(image: "Soldiers Complete Final Rehearsal Ahead of the Queen's Birthday Parade" par Defence Images (CC BY-NC-SA 2.0))
The debate around Britain’s exit from the European Union was generally framed around ideas of sovereignty, economics, and red-blooded patriotism. This is a short and incomplete arrangement of a few ways that Brexit could negatively affect the UK’s security situation.
The simplest first. The economy has already been damaged by Brexit and will continue to be so. This is the view of key economic organizations and one could speculate also the view of the sitting Conservative government given they have still not publicly released their own economic assessments of Brexit. The fears are an larger economic downturn hitting a nation that has already implemented strong austerity measures. Historically, economic downturns increases unemployment and public discontent. Academia has shown that having large numbers of unemployed males under 25 creates domestic security concerns - let us not forget that three of the four 7/7 bombers were British born.
Policing and Data sharing
Greater Manchester police had its budget cut by £180m since 2010, affecting staffing, workloads and community outreach and interaction. This came to the public interest in the wake of the bombing of an Ariana Grande concert in Manchester earlier this year. With economic uncertainty budgeting will likely fall only further given the past policy practices of the incumbent government. Additionally, EU member states pooled information on potential terror suspects and information on those entering the shared border area, the list holds around several thousand individuals. The UK will lose immediate access to this without a post-Brexit deal.
The Bigger Picture
From the Norman Conquest of 1066 until the ascension of Spain to the EU in the 1980’s there was never a time where the great Western and Central European powers were unified on the same team. Most of Britain’s history can be viewed as military conflict with either France, Spain, or a Teutonic power. The lengthiest period of peace in Europe’s history now has a fracture. Britain on the outside; pulling in a different direction to its neighbours. A divided Europe is a weakened Europe.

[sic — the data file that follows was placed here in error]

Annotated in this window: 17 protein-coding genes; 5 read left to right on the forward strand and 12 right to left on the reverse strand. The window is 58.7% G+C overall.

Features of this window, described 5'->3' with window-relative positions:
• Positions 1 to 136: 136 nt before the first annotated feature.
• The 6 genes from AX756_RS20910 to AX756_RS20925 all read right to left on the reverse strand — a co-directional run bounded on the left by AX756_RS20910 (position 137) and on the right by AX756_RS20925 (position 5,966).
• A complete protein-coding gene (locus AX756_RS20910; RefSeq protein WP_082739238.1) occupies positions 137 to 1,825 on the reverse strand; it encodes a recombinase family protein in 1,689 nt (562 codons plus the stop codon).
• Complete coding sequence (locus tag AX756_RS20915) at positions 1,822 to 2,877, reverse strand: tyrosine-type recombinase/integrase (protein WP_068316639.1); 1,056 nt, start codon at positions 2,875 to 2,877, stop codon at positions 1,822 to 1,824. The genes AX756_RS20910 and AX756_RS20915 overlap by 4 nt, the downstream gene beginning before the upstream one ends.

Despite other areas of Blair-Brown foreign policy rightly receiving criticism- their success in Irish peace is one to be commended. However, this is another area where security concerns will likely flare up. A border between Northern Ireland and the Republic is inevitable after Brexit and will throw a match into a powder keg that many assumed was dry. Borders filled with checkpoints, military, and passport checks will bring back unwanted memories from The Troubles.
Whilst the focus was on other topics, the vote to leave the EU has increased the likelihood negative outcomes for the security of the British state. Perhaps if the debate had been framed around security - the outcome would have been different. These are only a handful of security issues - what have I missed? What areas concern you?
Liam James Burton est né et a grandi dans le Yorkshire, Grande-Bretagne. Il détient un Baccalauréat en Histoire ainsi qu'un Baccalauréat en Science politique du Collège St-Francis (Brooklyn, États-Unis) et une maîtrise en Économie internationale et Études politiques de l'Université Charles de Prague (Prague, République Tchèque). Il réside actuellement à Montréal. Pour consulter son site personnel: www.liamjamesburton.com